He adds: “There was no formal assembly on it, just one class that wasn’t taught very well, I didn’t feel comfortable speaking about it. ‘Gay’ is used as an insult at school and people flippantly use it around the classroom… but you don’t feel like you can talk to anyone about it.”
Currently, PSHE (Personal, Social, Health and Economic) lessons are not a statutory requirement of all schools, despite being supported by 85% of business leaders, 88% of teachers, 92% of parents and 92% of pupils, according to the PSHE Association, which campaigns to raise PSHE standards. The organisation is currently working with the Government Equalities Office on an anti-homophobic, biphobic and transphobic bullying programme.
The hope is that it will reduce the incidence of HBT bullying in primary and secondary schools in England by transforming how schools prevent and respond to it.
In November this year, Scotland became the first country in the world to embed LGBT and intersex inclusive education into the curriculum. State schools will now be required to teach pupils about LGBTI history and equality, as well as exploring LGBTI identity. Homophobia, biphobia and transphobia will also be tackled.
The heartbreaking story of a young man called Dominic Crouch was what moved Claire Harvey, to found Diversity Role Models, a charity working to prevent homophobic, biphobic and transphobic bullying in UK schools.
Dominic went on a school trip aged 13, and during a game of spin the bottle was dared to kiss another boy. “Everybody knew it was part of the game, but someone had videoed it and when he had got back to school it had gone viral,” Harvey says.
“He was subjected to what I can best describe as banter, he wasn’t punched in the face… people made jokes and comments and ribbed him, and everybody knew it was happening but everyone thought it was just banter and so no one did anything. Unfortunately Dominic took his life.”
The tragic story prompted Claire, working with others, to consider how Dominic had arrived at that point. How could things be so bad that even the suggestion that a young person is gay could have such terrible consequences?
The night I was attacked, my younger brother came and took me to A&E; we didn’t phone the police or an ambulance. It took me months to recover mentally. Clapham High Street was a no-go for me. Large groups of lads intimidated me. I didn’t like being out anywhere at night. But slowly, I got over it, with a resolute determination that no one was going to have any form of control over my life.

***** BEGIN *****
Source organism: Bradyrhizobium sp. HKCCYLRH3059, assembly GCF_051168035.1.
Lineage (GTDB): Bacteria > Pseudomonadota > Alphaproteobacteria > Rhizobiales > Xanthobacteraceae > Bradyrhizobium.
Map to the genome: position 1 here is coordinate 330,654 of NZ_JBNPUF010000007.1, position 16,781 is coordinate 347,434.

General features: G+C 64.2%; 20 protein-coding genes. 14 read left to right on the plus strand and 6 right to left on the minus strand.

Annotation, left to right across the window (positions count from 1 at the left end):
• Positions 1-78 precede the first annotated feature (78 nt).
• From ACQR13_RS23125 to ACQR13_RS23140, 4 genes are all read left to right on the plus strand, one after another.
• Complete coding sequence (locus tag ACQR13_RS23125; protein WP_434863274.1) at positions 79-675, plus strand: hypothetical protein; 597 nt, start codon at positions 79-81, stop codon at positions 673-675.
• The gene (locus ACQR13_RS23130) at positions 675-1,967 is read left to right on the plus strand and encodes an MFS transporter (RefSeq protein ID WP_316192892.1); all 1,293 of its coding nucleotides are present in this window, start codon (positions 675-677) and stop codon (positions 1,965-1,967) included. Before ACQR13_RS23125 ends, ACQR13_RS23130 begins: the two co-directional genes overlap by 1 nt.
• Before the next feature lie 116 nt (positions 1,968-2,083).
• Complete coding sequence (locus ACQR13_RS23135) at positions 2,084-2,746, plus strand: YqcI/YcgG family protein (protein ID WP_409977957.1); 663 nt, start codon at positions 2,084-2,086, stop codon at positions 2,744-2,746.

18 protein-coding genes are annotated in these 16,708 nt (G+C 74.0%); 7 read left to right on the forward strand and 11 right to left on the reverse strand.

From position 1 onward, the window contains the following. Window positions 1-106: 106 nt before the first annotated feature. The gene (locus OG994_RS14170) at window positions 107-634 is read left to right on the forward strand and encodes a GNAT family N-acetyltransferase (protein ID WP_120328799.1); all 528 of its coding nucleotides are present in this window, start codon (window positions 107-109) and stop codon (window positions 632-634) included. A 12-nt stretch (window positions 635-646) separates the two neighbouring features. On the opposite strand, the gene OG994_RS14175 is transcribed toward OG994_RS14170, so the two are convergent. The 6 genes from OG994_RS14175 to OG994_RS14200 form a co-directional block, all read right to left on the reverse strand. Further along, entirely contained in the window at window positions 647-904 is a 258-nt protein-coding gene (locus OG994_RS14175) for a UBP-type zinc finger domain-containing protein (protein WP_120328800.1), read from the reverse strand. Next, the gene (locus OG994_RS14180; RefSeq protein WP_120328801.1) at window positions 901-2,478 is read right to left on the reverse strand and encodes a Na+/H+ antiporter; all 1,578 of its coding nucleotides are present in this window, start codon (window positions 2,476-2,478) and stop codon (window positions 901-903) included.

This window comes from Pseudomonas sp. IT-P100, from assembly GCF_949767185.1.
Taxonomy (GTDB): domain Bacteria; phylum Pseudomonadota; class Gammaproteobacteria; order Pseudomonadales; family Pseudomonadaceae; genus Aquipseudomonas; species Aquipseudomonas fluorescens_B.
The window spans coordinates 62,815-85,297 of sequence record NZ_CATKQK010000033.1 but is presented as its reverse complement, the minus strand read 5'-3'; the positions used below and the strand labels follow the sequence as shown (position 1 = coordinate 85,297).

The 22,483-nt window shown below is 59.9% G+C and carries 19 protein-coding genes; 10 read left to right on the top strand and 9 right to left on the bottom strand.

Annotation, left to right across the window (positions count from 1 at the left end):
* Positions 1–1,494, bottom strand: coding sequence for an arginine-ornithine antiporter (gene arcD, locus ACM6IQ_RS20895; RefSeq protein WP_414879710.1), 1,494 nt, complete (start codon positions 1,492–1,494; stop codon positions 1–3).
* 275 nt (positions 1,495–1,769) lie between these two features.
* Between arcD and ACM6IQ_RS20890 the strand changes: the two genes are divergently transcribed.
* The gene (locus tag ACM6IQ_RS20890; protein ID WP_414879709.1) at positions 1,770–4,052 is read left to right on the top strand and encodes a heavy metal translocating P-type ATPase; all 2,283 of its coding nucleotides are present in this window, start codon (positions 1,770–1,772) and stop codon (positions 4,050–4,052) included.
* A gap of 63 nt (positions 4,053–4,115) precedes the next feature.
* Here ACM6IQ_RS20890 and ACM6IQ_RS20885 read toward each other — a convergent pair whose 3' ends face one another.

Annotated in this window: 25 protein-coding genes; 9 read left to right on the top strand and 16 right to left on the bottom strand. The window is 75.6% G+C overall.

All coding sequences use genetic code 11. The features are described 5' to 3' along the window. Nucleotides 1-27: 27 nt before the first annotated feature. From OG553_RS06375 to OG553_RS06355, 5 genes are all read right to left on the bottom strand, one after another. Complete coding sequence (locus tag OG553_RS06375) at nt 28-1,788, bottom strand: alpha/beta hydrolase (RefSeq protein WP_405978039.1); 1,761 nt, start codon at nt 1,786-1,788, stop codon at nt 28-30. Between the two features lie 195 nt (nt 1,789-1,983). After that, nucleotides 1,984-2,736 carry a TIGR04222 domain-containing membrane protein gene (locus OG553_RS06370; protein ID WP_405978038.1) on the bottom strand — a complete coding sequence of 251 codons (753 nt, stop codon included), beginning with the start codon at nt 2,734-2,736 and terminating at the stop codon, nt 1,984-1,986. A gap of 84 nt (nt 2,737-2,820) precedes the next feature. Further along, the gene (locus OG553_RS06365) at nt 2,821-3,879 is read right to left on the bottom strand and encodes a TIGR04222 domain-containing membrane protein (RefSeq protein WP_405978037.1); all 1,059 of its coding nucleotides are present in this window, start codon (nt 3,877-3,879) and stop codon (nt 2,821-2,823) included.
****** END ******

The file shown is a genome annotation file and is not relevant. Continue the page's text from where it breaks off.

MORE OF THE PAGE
I was aware too, it could have been much worse. The same year, three people were killed and 79 injured by a nail bomb that had been planted in the Admiral Duncan gay pub in Soho by 22-year-old Neo-Nazi David Copeland, a former member of the British National Party.
After attending several Pride events this year – both in the UK and abroad – I’m hopeful that one day all sections of society will not only be truly accepted, but respected and understood. And that’s key.
Harvey believes that societal change is in the hands of the next generation. “I’d love to get to the point where you say you’re gay and everyone goes ‘oh yeah, fascinating’. But I don’t think I’ll see it in my lifetime, sadly. If we can change the next generation, then they will be the leaders of the future.”
I’ll leave the last words to self-proclaimed “optimist and idealist” Peter Tatchell. He says history has taught us that change does come about – eventually.
“People used to say that slavery, colonialism and the denial of votes for women was part of the natural order and could never be changed, yet those injustices were eventually overturned,” he says. “I believe that one day we will make homophobia, biphobia and transphobia history.”
I hope he’s right.
UPDATE: An earlier version of this article stated that anti-trans activists ‘led’ this year’s Pride in London parade. Whilst they did appear at the front of the parade, they did not lead it. The article has been amended to reflect this.
Useful websites and helplines:
- London Lesbian & Gay switchboard (LLGS) is a free confidential support & information helpline for LGBT communities throughout the UK | 0300 330 0630
- Manchester Lesbian and Gay Switchboard is a free support, information and referral service for the Manchester and North-West area | 0161 235 8000
- Stonewall for more information on other LGBT services and helplines | 08000 502020